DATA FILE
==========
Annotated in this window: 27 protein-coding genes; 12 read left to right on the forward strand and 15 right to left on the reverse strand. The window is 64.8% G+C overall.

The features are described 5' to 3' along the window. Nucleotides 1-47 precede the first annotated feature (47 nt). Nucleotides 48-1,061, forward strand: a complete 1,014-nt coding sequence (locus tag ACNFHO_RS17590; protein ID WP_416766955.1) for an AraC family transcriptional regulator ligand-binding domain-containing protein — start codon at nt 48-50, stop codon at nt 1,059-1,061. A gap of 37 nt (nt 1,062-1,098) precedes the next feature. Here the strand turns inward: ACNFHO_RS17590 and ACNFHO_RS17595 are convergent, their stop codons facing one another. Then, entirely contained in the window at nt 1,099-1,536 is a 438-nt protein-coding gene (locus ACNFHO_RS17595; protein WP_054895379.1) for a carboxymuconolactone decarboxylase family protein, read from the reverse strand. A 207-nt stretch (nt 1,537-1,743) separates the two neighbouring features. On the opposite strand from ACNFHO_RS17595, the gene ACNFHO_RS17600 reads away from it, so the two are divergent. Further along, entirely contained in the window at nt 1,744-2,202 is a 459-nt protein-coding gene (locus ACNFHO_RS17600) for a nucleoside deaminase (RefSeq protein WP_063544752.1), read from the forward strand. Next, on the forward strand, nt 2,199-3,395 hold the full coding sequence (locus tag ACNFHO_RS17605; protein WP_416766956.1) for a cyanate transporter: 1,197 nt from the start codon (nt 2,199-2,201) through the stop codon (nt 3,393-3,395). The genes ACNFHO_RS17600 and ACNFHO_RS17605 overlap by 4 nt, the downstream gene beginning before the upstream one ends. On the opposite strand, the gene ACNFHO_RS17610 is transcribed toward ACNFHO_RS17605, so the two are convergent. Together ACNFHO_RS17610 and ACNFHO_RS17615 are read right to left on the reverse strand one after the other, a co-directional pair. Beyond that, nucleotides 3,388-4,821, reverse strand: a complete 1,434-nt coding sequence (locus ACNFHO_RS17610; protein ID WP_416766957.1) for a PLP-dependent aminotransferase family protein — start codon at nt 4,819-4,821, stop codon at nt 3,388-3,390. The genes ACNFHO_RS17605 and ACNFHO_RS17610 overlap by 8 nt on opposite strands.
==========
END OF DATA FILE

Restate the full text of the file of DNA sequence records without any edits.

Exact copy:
Annotated in this window: 27 protein-coding genes; 12 read left to right on the forward strand and 15 right to left on the reverse strand. The window is 64.8% G+C overall.

The features are described 5' to 3' along the window. Nucleotides 1-47 precede the first annotated feature (47 nt). Nucleotides 48-1,061, forward strand: a complete 1,014-nt coding sequence (locus tag ACNFHO_RS17590; protein ID WP_416766955.1) for an AraC family transcriptional regulator ligand-binding domain-containing protein — start codon at nt 48-50, stop codon at nt 1,059-1,061. A gap of 37 nt (nt 1,062-1,098) precedes the next feature. Here the strand turns inward: ACNFHO_RS17590 and ACNFHO_RS17595 are convergent, their stop codons facing one another. Then, entirely contained in the window at nt 1,099-1,536 is a 438-nt protein-coding gene (locus ACNFHO_RS17595; protein WP_054895379.1) for a carboxymuconolactone decarboxylase family protein, read from the reverse strand. A 207-nt stretch (nt 1,537-1,743) separates the two neighbouring features. On the opposite strand from ACNFHO_RS17595, the gene ACNFHO_RS17600 reads away from it, so the two are divergent. Further along, entirely contained in the window at nt 1,744-2,202 is a 459-nt protein-coding gene (locus ACNFHO_RS17600) for a nucleoside deaminase (RefSeq protein WP_063544752.1), read from the forward strand. Next, on the forward strand, nt 2,199-3,395 hold the full coding sequence (locus tag ACNFHO_RS17605; protein WP_416766956.1) for a cyanate transporter: 1,197 nt from the start codon (nt 2,199-2,201) through the stop codon (nt 3,393-3,395). The genes ACNFHO_RS17600 and ACNFHO_RS17605 overlap by 4 nt, the downstream gene beginning before the upstream one ends. On the opposite strand, the gene ACNFHO_RS17610 is transcribed toward ACNFHO_RS17605, so the two are convergent. Together ACNFHO_RS17610 and ACNFHO_RS17615 are read right to left on the reverse strand one after the other, a co-directional pair. Beyond that, nucleotides 3,388-4,821, reverse strand: a complete 1,434-nt coding sequence (locus ACNFHO_RS17610; protein ID WP_416766957.1) for a PLP-dependent aminotransferase family protein — start codon at nt 4,819-4,821, stop codon at nt 3,388-3,390. The genes ACNFHO_RS17605 and ACNFHO_RS17610 overlap by 8 nt on opposite strands.